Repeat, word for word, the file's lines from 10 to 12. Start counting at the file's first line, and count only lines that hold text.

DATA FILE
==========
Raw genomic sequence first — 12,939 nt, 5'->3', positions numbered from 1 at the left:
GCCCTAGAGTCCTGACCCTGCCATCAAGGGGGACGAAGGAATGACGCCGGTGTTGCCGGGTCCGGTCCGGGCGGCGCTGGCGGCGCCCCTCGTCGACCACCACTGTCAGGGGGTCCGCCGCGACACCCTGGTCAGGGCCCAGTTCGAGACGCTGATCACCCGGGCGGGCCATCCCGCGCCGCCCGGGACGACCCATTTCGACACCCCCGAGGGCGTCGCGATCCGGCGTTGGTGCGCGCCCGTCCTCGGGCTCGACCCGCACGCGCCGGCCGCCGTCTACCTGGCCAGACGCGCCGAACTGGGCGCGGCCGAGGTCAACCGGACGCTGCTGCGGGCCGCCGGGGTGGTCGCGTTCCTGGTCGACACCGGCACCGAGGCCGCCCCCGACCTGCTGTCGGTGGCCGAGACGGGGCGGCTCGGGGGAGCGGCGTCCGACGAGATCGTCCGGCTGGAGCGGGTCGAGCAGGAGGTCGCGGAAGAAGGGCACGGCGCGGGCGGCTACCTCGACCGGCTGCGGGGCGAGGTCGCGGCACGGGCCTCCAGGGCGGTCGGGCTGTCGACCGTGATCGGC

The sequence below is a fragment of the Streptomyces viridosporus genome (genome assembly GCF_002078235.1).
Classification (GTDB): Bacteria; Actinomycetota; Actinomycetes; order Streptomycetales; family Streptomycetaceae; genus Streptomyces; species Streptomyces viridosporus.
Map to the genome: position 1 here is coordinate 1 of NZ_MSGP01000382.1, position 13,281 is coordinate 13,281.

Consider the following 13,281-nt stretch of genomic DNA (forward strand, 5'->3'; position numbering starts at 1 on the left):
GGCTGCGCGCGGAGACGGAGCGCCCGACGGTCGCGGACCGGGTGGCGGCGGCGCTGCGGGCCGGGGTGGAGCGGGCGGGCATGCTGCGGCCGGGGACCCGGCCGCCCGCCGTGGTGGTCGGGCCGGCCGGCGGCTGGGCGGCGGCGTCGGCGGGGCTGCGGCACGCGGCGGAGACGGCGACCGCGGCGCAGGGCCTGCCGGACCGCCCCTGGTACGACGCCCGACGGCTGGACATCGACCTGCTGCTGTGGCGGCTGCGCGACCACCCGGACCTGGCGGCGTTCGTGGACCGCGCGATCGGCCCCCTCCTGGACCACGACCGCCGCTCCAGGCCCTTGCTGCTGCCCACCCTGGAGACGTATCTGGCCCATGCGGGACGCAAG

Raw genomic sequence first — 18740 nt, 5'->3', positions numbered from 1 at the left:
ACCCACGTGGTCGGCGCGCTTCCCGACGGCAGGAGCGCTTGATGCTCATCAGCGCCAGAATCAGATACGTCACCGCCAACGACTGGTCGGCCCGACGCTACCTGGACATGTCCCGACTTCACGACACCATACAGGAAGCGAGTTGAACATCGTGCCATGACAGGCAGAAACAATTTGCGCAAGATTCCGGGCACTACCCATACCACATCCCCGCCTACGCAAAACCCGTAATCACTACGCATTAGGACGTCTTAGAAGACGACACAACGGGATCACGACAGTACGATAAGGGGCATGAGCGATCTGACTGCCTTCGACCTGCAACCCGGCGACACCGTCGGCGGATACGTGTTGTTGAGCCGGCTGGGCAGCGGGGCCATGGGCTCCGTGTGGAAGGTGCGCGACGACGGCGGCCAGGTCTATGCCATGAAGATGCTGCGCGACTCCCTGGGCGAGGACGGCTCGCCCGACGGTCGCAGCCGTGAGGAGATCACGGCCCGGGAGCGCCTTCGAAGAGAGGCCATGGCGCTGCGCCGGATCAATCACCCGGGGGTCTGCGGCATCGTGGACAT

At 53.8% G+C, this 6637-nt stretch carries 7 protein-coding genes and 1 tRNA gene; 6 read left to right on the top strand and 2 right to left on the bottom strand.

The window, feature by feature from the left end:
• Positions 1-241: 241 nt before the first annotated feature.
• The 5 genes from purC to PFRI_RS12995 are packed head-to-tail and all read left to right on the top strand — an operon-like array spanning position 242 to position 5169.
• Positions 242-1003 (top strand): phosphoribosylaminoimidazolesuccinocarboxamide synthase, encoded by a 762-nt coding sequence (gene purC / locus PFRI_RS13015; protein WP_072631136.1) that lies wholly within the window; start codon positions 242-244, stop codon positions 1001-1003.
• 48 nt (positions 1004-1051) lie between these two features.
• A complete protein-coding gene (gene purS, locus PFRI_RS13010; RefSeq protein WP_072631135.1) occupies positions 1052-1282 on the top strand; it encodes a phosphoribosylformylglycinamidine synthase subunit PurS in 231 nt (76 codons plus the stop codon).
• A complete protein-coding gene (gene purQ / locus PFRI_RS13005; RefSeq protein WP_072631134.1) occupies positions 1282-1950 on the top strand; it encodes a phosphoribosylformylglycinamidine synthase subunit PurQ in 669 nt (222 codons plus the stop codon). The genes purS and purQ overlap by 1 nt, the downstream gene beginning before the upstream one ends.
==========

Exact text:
At 53.8% G+C, this 6637-nt stretch carries 7 protein-coding genes and 1 tRNA gene; 6 read left to right on the top strand and 2 right to left on the bottom strand.

The window, feature by feature from the left end:
• Positions 1-241: 241 nt before the first annotated feature.